Sleeping-In Could Increase Risk Of An Early Death By A Third, Study Finds

If you love nothing more than lying-in until well past lunchtime then you could be doing your health a major disservice.

A new study suggests that anything more than eight hours in the sack could increase your risk of an early death by up to a third.

Researchers also found that people who sleep too little - less than six hours each night - have an increased risk of dying earlier in life.

The decade-long study, which was conducted by Warwick University, asked more than one million people about their sleeping habits and continued to monitor this over a period of time.

Researchers found that "long sleepers" (people who sleep for more than eight hours a night) were 30% more likely to die earlier in life than medium sleepers (those who sleep for seven to eight hours).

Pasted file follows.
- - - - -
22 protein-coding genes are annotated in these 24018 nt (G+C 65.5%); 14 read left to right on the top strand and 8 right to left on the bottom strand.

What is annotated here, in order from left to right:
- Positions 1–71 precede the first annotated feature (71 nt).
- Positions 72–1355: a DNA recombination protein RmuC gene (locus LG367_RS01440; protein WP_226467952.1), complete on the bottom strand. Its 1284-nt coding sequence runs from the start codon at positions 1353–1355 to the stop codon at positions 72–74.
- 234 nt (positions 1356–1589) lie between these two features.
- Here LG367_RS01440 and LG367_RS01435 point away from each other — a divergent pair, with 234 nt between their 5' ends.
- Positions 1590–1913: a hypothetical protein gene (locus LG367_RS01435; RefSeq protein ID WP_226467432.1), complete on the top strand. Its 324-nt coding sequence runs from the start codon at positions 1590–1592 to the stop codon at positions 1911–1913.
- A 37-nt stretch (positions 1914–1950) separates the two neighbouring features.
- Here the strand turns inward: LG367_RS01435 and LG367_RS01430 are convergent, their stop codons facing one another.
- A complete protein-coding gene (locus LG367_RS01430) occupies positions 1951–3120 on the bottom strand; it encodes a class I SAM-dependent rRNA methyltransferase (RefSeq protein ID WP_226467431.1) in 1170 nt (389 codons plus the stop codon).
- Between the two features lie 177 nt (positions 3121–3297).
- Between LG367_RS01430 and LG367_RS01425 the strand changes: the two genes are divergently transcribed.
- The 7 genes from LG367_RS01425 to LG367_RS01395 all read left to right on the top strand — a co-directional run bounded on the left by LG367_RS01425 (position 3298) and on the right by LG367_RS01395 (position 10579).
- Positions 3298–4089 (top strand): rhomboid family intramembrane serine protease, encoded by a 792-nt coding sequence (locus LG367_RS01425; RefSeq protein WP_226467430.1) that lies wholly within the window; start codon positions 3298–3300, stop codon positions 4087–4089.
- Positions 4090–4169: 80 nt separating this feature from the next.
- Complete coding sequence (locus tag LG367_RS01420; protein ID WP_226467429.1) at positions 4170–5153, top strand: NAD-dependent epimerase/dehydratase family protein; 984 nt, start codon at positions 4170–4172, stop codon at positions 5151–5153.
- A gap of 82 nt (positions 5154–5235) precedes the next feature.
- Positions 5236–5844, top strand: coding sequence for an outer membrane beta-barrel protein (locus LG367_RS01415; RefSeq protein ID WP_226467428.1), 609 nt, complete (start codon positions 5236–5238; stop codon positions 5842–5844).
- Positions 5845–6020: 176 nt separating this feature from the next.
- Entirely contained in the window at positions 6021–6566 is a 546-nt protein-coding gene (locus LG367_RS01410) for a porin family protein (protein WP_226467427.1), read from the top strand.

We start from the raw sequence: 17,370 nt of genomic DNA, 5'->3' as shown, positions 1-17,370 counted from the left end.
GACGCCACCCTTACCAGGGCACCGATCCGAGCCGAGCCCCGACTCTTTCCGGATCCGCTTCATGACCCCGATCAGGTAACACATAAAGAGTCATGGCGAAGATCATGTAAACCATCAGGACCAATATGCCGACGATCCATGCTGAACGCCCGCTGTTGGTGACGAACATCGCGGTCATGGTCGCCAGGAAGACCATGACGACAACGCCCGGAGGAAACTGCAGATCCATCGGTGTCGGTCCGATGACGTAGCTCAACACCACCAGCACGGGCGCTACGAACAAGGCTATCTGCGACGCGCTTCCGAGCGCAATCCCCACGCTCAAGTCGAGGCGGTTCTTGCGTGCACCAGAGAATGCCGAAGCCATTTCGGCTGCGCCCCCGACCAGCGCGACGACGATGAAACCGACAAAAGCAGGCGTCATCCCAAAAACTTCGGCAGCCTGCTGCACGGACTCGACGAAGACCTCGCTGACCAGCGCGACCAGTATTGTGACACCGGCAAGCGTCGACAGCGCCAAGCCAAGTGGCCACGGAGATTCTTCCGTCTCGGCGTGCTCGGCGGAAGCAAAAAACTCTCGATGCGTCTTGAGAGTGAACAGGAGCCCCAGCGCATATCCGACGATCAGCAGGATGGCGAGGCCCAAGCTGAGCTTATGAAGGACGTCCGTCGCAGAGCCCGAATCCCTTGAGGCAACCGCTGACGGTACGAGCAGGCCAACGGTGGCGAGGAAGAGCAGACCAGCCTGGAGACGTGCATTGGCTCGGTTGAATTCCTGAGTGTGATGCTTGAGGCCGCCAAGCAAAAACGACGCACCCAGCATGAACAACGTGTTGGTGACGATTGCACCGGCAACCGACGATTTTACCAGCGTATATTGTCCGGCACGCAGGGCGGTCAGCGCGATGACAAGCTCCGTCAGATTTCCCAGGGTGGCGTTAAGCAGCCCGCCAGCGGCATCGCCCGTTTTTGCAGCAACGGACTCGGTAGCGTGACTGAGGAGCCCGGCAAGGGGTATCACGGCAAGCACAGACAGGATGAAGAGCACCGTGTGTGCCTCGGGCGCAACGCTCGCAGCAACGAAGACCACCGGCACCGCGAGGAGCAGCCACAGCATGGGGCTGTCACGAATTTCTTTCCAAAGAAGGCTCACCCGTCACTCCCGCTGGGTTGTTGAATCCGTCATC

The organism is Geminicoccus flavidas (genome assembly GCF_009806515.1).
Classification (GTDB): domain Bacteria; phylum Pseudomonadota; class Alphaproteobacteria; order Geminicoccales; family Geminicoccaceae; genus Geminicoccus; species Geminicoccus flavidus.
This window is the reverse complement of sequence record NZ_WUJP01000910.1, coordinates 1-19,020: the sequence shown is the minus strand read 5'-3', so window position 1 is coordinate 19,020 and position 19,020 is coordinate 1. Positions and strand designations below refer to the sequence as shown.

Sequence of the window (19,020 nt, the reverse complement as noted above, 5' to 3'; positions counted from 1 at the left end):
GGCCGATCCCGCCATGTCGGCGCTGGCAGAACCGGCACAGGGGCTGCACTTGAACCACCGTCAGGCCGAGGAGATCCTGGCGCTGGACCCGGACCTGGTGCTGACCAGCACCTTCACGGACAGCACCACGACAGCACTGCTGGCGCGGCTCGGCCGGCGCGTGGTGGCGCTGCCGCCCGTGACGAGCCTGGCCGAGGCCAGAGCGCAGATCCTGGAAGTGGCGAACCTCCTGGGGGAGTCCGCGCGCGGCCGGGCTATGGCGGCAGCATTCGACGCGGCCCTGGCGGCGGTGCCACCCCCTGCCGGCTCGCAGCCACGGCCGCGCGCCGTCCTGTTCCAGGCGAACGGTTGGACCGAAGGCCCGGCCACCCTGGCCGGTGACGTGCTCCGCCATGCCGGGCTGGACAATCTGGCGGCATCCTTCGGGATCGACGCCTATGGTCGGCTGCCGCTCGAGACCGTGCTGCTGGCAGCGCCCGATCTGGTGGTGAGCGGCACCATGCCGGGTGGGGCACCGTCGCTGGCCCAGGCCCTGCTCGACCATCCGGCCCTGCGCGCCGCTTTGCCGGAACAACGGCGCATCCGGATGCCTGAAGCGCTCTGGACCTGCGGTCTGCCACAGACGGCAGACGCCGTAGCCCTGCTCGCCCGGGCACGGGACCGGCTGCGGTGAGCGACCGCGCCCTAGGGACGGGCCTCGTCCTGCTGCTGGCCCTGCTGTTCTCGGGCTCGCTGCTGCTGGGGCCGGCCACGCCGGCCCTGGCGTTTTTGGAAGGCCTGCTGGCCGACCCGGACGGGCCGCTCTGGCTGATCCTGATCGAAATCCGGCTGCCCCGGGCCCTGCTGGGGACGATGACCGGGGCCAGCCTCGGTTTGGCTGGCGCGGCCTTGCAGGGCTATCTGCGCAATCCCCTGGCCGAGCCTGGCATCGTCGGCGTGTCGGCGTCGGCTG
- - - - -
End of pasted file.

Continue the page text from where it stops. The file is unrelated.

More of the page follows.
This steep increase in risk of death is the equivalent to drinking several units of alcohol per day.

Meanwhile "short sleepers" - people who sleep for less than seven hours a night - were 12% more likely to die than medium sleepers.

Additionally, too much sleep can result in health problems such as increased risk of depression, heart disease and diabetes.

Professor of Cardiovascular Medicine & Epidemiology, Franco Cappuccio, who led the study, added that it should be "taken with a pinch of salt".

"We tend to rely on very simple methods of asking people on average how many hours they sleep a night," he said.

"Naturally, you have to rely on your memory and you don't know if you're reporting time in bed or time asleep and whether you're accounting for naps, and so forth."

"The more you try to sleep, the harder it is to sleep. It's a passive process," he said. "People are trying too hard to go to sleep and, as a result, are becoming more awake."

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[H/T Telegraph]